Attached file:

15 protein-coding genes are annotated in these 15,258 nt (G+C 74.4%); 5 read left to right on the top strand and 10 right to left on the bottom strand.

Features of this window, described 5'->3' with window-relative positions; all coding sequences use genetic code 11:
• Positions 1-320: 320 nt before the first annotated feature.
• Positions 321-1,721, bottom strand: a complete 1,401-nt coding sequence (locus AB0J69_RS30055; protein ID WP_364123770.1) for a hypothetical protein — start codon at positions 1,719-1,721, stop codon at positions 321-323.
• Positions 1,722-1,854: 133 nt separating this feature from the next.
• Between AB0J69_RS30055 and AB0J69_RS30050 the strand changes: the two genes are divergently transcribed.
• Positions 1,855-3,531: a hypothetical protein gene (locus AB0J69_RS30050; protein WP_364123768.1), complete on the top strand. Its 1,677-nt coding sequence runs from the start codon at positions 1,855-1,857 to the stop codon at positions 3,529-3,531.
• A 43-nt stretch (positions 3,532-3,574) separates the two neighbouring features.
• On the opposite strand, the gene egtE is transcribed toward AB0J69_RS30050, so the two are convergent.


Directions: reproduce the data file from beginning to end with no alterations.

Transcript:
15 protein-coding genes are annotated in these 15,258 nt (G+C 74.4%); 5 read left to right on the top strand and 10 right to left on the bottom strand.

Features of this window, described 5'->3' with window-relative positions; all coding sequences use genetic code 11:
• Positions 1-320: 320 nt before the first annotated feature.
• Positions 321-1,721, bottom strand: a complete 1,401-nt coding sequence (locus AB0J69_RS30055; protein ID WP_364123770.1) for a hypothetical protein — start codon at positions 1,719-1,721, stop codon at positions 321-323.
• Positions 1,722-1,854: 133 nt separating this feature from the next.
• Between AB0J69_RS30055 and AB0J69_RS30050 the strand changes: the two genes are divergently transcribed.
• Positions 1,855-3,531: a hypothetical protein gene (locus AB0J69_RS30050; protein WP_364123768.1), complete on the top strand. Its 1,677-nt coding sequence runs from the start codon at positions 1,855-1,857 to the stop codon at positions 3,529-3,531.
• A 43-nt stretch (positions 3,532-3,574) separates the two neighbouring features.
• On the opposite strand, the gene egtE is transcribed toward AB0J69_RS30050, so the two are convergent.